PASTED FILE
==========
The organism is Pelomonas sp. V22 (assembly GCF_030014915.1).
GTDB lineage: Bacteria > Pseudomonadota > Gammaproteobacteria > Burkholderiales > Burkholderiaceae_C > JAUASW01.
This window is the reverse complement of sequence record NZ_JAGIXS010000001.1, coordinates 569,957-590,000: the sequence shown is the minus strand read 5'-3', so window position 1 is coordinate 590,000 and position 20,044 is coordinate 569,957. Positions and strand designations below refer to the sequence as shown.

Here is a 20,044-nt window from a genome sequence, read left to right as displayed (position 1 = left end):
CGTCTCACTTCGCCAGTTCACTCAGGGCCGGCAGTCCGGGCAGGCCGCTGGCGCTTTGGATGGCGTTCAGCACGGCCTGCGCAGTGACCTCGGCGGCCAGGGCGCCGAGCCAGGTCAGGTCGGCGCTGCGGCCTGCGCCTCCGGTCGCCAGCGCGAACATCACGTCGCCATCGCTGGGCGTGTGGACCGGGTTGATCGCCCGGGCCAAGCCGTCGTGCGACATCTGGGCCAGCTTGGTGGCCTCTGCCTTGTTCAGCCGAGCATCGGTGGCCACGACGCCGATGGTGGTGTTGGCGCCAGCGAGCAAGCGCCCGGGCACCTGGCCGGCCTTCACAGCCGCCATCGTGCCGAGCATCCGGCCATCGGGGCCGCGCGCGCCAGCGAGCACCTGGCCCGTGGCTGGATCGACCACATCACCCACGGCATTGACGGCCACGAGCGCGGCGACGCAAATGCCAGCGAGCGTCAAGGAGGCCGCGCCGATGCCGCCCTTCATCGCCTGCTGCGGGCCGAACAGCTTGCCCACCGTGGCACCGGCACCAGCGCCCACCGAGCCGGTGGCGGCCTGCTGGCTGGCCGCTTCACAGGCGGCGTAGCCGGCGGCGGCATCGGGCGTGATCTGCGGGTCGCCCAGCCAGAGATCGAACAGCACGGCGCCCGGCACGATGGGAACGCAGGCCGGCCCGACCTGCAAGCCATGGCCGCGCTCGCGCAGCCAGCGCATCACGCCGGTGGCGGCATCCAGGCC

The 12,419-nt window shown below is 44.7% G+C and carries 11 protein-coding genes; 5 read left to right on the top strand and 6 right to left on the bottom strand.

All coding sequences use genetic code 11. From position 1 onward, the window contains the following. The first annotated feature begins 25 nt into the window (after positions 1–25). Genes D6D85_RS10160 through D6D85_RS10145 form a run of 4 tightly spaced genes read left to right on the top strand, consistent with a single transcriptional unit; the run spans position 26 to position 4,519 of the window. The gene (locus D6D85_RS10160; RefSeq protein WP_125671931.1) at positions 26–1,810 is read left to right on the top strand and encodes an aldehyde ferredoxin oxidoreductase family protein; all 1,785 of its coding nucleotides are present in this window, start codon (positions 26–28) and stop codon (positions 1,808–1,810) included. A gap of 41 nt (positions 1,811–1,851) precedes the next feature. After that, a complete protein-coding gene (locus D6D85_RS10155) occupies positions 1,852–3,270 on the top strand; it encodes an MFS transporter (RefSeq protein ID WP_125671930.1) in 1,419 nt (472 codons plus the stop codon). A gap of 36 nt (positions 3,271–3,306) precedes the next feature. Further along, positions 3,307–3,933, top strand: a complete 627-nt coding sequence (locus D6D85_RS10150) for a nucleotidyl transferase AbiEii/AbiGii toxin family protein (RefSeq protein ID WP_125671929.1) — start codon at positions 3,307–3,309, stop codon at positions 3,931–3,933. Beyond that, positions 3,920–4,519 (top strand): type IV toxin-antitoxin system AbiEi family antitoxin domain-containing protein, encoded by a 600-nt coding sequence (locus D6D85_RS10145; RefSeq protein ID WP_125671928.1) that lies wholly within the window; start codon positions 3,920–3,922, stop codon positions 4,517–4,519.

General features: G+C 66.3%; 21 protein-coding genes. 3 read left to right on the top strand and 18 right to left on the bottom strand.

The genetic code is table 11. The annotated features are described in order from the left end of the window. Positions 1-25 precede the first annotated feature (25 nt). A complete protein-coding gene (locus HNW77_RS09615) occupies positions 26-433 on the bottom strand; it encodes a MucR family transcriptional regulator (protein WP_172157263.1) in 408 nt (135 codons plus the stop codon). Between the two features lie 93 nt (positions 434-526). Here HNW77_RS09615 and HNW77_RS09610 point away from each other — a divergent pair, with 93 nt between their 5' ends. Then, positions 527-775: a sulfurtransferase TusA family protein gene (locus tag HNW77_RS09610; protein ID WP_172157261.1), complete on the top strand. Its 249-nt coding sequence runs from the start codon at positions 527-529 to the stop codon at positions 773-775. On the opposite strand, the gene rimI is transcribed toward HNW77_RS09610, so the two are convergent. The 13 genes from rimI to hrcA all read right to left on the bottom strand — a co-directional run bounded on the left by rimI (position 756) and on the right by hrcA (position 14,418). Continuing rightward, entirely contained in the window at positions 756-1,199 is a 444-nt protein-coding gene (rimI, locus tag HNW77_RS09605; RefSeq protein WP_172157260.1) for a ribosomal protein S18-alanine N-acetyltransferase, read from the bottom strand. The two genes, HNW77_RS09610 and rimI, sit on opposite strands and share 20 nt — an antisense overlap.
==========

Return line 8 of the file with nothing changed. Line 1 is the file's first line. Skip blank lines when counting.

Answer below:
General features: G+C 66.3%; 21 protein-coding genes. 3 read left to right on the top strand and 18 right to left on the bottom strand.